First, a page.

Sunday, September 6, 2009

MAKE SOME NOISE by Andrew Taylor

The best way to describe Andrew Taylor’s new chapbook is twilight. I felt as if I was constantly in a winter moment, streetlights just coming on, a stray cat wandering across the pavement, and the sun barely there. This book is about moments, private moments and observations. It is a certain kind of poetry that captures the essence of THEN. There is no story-line per se, no real movement or fancy word-play, this is just a book about time and place. Also, it is very British. The title, MAKE SOME NOISE: The Woking Poems, leads one to believe they are based in Woking. Seems logical. So, where the hell is Woking? Well, it is south-west of London. I’ve never been there myself, but the book gives me enough of a sense of what it must be like I don’t really need to go there.
The poems are also about riding in cars, being close to motorways, lights, things, etc. Again, they are all very situational. My favorite poem of the book is a list poem. This one I think is quite clever, because it uses enough archetypical imagery so that I felt like I knew the essence of the poem without having to drive to Woking to understand it (maybe because part of it takes place in New York City, I assume). It is called These are the things that kill me…An excerpt:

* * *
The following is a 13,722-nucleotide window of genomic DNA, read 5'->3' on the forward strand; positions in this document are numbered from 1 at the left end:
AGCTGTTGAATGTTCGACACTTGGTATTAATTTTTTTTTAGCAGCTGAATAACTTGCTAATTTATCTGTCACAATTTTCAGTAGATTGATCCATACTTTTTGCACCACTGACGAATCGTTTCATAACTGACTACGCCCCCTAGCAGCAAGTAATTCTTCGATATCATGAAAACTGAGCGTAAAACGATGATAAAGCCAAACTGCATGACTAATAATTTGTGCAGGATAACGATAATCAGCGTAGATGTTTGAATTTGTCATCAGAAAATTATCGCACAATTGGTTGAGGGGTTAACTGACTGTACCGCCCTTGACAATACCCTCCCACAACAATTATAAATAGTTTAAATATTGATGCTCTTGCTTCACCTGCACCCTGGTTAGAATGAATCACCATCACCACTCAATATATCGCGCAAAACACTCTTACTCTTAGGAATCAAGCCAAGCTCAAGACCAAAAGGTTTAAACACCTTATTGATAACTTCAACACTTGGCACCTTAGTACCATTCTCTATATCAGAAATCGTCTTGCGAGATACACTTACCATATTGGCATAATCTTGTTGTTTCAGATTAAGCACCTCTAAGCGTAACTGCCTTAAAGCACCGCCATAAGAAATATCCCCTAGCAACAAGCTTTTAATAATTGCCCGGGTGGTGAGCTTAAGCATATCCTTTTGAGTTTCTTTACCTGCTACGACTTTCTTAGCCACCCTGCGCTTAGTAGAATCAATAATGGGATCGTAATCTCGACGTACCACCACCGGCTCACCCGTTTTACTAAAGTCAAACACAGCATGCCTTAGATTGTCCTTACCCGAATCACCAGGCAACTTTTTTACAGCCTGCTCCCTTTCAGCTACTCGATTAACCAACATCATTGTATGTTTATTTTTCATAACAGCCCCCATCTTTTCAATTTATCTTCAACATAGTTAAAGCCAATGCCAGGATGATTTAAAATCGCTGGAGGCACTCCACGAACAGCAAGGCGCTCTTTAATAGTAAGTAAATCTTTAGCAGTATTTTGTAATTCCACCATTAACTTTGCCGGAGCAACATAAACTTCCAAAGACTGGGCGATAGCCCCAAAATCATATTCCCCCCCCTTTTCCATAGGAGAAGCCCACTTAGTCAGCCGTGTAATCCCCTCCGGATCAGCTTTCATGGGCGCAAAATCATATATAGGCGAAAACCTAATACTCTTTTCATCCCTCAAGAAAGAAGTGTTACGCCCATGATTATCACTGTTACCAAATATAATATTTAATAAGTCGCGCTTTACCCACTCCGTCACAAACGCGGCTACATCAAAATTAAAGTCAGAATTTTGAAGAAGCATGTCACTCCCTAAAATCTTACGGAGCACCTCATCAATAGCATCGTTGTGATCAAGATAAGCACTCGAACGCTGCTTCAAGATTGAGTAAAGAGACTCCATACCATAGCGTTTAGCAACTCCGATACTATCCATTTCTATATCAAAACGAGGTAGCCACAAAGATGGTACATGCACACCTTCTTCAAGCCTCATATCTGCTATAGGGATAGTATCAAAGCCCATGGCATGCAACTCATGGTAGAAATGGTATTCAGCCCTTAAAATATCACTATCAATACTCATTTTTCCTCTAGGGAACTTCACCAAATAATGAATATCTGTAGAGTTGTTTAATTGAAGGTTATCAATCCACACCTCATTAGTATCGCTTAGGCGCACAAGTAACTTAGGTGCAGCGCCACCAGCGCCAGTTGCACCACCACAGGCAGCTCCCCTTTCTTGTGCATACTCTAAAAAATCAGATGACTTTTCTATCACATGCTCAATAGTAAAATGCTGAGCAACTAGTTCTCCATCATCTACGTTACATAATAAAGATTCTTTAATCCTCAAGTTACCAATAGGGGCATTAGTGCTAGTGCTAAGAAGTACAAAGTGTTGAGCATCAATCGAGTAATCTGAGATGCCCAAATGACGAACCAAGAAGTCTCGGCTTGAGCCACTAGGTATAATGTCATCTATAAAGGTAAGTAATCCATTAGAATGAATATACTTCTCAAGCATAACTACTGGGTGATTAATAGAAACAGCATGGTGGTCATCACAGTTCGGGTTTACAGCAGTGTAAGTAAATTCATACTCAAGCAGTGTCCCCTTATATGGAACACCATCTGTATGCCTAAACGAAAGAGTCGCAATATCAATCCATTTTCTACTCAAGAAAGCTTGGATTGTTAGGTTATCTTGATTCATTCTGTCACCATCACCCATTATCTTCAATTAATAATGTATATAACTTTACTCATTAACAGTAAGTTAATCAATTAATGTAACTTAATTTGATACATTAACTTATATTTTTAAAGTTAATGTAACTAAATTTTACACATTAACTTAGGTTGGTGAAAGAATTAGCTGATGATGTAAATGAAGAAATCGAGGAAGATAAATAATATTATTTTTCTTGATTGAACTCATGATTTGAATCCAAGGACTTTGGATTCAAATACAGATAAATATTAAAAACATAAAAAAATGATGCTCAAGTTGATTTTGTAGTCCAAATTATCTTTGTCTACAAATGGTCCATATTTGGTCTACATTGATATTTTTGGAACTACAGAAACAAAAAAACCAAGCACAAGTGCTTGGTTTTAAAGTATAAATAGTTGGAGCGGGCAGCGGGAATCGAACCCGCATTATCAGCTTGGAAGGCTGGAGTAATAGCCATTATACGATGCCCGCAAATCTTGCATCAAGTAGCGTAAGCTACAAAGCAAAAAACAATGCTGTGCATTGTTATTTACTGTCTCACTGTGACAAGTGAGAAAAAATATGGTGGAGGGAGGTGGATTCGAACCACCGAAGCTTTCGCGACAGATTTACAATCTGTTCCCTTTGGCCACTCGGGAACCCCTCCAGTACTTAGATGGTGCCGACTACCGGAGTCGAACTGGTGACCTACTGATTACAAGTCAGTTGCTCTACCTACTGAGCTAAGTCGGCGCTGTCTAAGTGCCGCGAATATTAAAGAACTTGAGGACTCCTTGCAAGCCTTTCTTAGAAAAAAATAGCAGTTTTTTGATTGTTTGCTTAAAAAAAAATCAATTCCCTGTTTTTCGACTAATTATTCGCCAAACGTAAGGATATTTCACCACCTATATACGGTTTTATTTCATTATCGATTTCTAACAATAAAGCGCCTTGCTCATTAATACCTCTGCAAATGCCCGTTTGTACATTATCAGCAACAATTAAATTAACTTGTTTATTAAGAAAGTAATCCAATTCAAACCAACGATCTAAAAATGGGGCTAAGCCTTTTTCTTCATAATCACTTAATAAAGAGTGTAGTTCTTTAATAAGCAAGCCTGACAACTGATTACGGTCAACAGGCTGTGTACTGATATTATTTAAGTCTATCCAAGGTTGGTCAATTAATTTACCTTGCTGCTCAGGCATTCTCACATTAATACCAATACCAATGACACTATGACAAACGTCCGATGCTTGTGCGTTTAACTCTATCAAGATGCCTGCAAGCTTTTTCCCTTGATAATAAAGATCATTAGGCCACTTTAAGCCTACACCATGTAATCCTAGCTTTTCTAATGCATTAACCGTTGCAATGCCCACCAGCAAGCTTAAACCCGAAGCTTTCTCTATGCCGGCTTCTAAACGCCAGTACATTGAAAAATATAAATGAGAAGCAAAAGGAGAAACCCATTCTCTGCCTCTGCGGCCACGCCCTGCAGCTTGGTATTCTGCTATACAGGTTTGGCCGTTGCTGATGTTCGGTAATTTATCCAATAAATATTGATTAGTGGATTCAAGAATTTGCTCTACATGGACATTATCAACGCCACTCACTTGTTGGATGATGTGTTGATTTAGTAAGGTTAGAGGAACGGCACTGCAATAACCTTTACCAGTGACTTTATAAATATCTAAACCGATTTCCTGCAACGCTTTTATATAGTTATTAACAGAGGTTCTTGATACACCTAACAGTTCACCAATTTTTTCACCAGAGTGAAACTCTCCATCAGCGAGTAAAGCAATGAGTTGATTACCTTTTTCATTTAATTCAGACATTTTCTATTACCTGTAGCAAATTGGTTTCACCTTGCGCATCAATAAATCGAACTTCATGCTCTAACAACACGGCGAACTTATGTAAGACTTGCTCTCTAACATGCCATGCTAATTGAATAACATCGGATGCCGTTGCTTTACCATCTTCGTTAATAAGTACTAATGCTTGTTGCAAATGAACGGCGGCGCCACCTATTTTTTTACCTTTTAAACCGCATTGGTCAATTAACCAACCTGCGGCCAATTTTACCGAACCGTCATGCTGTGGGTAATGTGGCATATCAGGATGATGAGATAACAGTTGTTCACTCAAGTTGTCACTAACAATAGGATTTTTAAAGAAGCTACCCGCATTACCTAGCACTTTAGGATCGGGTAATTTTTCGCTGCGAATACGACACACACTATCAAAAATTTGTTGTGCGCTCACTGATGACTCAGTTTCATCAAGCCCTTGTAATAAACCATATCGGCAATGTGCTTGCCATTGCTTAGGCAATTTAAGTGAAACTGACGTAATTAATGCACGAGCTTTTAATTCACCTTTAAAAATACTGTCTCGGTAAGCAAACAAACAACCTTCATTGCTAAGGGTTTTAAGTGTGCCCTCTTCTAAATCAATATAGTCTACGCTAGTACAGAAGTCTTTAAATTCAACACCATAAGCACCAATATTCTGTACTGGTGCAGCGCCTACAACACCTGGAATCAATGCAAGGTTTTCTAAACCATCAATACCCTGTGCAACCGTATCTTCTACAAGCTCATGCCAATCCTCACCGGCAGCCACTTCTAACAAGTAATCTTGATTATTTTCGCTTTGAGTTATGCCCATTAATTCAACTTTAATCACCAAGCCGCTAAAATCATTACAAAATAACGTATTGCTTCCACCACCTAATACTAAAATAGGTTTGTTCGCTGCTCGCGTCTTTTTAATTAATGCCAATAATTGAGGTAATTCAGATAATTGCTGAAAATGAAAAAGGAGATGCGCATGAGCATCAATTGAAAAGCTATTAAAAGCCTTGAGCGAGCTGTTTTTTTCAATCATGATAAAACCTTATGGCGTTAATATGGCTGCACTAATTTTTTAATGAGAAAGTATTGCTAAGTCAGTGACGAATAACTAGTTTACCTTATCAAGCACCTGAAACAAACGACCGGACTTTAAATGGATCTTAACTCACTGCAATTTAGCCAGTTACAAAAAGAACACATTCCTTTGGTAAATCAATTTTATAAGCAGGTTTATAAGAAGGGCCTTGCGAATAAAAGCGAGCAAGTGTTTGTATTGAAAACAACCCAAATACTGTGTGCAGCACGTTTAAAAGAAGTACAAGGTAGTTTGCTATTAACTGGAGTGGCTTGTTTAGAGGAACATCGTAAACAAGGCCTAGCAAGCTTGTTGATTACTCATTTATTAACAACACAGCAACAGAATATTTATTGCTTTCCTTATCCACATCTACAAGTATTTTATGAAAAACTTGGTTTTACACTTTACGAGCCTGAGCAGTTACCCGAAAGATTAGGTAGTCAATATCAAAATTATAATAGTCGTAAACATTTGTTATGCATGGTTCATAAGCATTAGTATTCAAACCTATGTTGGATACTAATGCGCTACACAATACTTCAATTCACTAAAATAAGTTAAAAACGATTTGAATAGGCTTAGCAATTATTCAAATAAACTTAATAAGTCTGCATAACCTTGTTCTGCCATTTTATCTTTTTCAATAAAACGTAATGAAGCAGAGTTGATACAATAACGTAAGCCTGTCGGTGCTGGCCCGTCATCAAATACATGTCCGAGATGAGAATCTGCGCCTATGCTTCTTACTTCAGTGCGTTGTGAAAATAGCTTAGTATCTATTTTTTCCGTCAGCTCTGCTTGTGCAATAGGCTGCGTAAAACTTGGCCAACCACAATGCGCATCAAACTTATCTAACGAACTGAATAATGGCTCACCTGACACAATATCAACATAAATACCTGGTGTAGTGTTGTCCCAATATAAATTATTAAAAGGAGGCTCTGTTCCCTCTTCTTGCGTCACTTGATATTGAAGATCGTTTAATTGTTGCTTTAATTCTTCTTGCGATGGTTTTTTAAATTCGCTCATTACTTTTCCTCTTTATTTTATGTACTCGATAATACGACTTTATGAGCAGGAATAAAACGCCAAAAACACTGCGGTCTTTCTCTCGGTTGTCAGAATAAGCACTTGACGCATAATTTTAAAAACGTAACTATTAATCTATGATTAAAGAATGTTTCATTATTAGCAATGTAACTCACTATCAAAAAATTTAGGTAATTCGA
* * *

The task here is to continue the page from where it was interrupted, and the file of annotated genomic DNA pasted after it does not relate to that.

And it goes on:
Eggs Benedict Washington Square diner, Verte Valee shirts,
calls from Parisian telephone boxes, Amelie, So Said Kay,
Billy's 13,000 photographic archive, Jess and her big brown
eyes, John Miller's paintings, plans to demolish Stanley Dock
and its warehouses.

I think Andrew is being a bit daring with this book. It is dedicated to a specific man and I think that the poems are relative to that individual. In that sense the entire small collection, approximately 26 pages in all, is homage to a period and a person. Since I don’t know the person or the author’s relationship to that person, I had to take the book at its face value; a snapshot. A view inside of a mind as it recorded vignettes that froze in the author’s passing wake. I think this kind of poetry has a certain value and for British readers will be appealing for its common-experiential nature. For anyone else, it will be a peek at a special, personal world, at twilight.

Opinion: Fine Read

-reviewed by GJ

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